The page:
Cloning and Expression Analysis of Genes Encoding Lytic Endopeptidases L1 and L5 from Lysobacter sp. Strain XL1.
ABSTRACT Lytic enzymes are the group of hydrolases that break down structural polymers of the cell walls of various microorganisms. In this work, we determined the nucleotide sequences of the Lysobacter sp. strain XL1 alpA and alpB genes, which code for, respectively, secreted lytic endopeptidases L1 (AlpA) and L5 (AlpB). In silico analysis of their amino acid sequences showed these endopeptidases to be homologous proteins synthesized as precursors similar in structural organization: the mature enzyme sequence is preceded by an N-terminal signal peptide and a pro region. On the basis of phylogenetic analysis, endopeptidases AlpA and AlpB were assigned to the S1E family [clan PA(S)] of serine peptidases. Expression of the alpA and alpB open reading frames (ORFs) in Escherichia coli confirmed that they code for functionally active lytic enzymes. Each ORF was predicted to have the Shine-Dalgarno sequence located at a canonical distance from the start codon and a potential Rho-independent transcription terminator immediately after the stop codon. The alpA and alpB mRNAs were experimentally found to be monocistronic; transcription start points were determined for both mRNAs. The synthesis of the alpA and alpB mRNAs was shown to occur predominantly in the late logarithmic growth phase. The amount of alpA mRNA in cells of Lysobacter sp. strain XL1 was much higher, which correlates with greater production of endopeptidase L1 than of L5.
American Journal of Psychiatry 04/1989; 146(3):409. · 12.54 Impact Factor
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ABSTRACT: Peptidases, their substrates and inhibitors are of great relevance to biology, medicine and biotechnology. The MEROPS database (http://merops.sanger.ac.uk) aims to fulfil the need for an integrated source of information about these. The database has hierarchical classifications in which homologous sets of peptidases and protein inhibitors are grouped into protein species, which are grouped into families, which are in turn grouped into clans. The database has been expanded to include proteolytic enzymes other than peptidases. Special identifiers for peptidases from a variety of model organisms have been established so that orthologues can be detected in other species. A table of predicted active-site residue and metal ligand positions and the residue ranges of the peptidase domains in orthologues has been added to each peptidase summary. New displays of tertiary structures, which can be rotated or have the surfaces displayed, have been added to the structure pages. New indexes for gene names and peptidase substrates have been made available. Among the enhancements to existing features are the inclusion of small-molecule inhibitors in the tables of peptidase-inhibitor interactions, a table of known cleavage sites for each protein substrate, and tables showing the substrate-binding preferences of peptidases derived from combinatorial peptide substrate libraries.Nucleic Acids Research 11/2011; 40(Database issue):D343-50. · 8.03 Impact Factor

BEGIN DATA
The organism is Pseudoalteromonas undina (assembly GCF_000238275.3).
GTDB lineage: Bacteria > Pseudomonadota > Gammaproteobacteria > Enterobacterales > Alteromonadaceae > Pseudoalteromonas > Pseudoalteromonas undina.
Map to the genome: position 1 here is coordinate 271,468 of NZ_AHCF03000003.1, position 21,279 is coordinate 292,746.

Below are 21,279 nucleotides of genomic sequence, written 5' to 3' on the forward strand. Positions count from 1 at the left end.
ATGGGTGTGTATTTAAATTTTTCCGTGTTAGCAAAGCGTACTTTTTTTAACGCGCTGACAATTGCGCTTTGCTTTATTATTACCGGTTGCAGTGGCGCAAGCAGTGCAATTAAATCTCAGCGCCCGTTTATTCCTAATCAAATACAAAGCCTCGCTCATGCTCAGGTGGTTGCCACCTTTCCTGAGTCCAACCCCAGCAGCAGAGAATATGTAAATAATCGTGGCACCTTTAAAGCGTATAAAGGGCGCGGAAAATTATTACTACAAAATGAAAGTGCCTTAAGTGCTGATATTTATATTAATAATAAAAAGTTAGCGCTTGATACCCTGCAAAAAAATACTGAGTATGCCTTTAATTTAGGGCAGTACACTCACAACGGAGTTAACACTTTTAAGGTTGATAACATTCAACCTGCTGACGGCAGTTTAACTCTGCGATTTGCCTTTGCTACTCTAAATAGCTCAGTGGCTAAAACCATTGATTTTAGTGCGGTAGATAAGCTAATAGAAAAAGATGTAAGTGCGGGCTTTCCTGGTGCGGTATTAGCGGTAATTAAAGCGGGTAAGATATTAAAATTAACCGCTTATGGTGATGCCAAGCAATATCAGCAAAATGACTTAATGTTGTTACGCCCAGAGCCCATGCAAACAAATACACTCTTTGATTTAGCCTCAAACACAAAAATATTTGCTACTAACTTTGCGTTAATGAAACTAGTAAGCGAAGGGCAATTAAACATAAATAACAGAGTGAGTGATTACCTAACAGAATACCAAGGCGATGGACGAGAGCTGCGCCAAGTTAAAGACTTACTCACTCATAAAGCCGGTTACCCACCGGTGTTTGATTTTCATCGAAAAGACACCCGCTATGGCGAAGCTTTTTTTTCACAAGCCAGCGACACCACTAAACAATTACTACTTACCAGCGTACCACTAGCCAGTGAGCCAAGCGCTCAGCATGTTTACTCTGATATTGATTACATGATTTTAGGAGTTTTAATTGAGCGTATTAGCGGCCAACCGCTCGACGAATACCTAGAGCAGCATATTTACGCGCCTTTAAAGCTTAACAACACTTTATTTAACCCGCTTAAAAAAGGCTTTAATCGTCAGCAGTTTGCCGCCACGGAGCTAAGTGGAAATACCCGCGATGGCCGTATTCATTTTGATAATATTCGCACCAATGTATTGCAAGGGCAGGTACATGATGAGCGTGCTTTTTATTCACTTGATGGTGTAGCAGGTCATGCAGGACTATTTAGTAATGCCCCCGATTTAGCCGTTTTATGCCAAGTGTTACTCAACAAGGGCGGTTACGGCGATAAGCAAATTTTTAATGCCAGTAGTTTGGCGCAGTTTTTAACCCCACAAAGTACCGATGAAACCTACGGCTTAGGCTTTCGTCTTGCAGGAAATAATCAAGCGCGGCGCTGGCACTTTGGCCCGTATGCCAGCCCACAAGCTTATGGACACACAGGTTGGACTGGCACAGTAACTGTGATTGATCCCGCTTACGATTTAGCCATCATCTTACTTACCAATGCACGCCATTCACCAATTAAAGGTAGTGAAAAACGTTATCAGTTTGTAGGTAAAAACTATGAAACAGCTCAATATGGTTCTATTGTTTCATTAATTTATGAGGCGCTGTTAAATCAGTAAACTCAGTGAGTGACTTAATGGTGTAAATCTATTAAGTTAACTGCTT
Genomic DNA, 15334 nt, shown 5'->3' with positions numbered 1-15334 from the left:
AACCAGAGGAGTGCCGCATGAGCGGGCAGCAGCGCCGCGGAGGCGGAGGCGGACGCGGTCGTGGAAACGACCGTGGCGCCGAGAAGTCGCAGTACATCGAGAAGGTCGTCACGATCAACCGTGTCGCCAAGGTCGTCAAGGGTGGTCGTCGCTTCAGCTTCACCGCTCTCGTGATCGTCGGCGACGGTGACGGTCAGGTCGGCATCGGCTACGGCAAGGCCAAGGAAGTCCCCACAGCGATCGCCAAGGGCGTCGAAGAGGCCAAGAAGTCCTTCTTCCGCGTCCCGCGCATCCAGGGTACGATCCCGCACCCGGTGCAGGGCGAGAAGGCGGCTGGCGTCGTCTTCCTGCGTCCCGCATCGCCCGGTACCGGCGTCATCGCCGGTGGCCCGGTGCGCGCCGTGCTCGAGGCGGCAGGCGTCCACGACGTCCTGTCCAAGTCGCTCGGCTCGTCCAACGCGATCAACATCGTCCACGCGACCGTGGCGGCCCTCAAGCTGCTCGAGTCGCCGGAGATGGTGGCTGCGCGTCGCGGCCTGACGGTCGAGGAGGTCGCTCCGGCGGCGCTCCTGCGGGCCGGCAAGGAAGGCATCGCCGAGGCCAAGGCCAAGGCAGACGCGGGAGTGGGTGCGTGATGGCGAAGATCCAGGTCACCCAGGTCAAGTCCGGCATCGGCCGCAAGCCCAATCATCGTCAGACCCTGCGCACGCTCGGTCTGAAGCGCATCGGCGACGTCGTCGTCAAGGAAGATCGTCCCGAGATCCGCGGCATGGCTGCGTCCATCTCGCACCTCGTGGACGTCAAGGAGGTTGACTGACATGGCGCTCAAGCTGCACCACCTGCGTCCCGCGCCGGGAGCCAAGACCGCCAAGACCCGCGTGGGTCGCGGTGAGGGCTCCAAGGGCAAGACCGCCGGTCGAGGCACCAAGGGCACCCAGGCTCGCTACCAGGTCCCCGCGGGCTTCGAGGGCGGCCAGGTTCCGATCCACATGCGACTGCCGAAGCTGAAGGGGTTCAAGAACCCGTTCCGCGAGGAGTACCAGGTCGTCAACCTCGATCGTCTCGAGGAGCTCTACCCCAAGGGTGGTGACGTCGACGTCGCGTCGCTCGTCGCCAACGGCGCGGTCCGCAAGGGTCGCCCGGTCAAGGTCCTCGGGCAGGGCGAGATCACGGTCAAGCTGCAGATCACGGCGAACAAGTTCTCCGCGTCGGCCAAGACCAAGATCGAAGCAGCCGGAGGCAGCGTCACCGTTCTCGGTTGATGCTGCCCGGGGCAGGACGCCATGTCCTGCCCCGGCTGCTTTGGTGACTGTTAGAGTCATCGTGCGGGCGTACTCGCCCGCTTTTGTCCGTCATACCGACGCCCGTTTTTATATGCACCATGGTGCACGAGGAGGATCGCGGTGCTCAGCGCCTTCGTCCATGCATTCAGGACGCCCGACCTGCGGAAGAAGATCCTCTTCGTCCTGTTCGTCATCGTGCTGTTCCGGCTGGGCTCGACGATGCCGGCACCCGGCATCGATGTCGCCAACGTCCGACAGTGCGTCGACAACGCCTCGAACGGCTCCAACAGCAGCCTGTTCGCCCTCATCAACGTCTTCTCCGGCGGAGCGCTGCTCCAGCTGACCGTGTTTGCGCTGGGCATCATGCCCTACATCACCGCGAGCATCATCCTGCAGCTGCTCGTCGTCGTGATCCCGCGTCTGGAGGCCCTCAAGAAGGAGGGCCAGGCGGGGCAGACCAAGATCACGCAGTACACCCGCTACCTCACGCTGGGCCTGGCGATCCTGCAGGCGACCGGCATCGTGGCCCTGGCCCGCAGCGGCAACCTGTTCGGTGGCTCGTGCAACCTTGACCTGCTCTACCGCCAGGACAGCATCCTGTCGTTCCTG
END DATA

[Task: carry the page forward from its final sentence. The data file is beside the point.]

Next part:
Article: The sigma70 family of sigma factors.[show abstract] [hide abstract]
ABSTRACT: Members of the sigma70 family of sigma factors are components of the RNA polymerase holoenzyme that direct bacterial or plastid core RNA polymerase to specific promoter elements that are situated 10 and 35 base-pairs upstream of transcription-initiation points. Members of the sigma70 family also function as contact points for some activator proteins, such as PhoB and lambda(cl), and play a role in the initiation process itself. The primary sigma factor, which is essential for general transcription in exponentially growing cells, is reversibly associated with RNA polymerase and can be replaced by alternative sigma factors that co-ordinately express genes involved in diverse functions, such as stress responses, morphological development and iron uptake. On the basis of gene structure and function, members of the sigma70 family can broadly be divided into four main groups. Sequence alignments of the sigma70 family members reveal that they have four conserved regions, although the highest conservation is found in regions 2 and 4, which are involved in binding to RNA polymerase, recognizing promoters and separating DNA strands (so-called 'DNA melting'). The division of the linear sequence of sigma70 factors into four regions is largely supported by recent structural data indicating that primary sigma factors have three stable domains that incorporate regions 2, 3 and 4. Furthermore, structures of the RNA polymerase holoenzyme have revealed that these domains of sigma70 are spread out across one face of RNA polymerase. These structural data are starting to illuminate the mechanistic role of sigma factors in transcription initiation.Genome biology 02/2003; 4(1):203. · 6.63 Impact Factor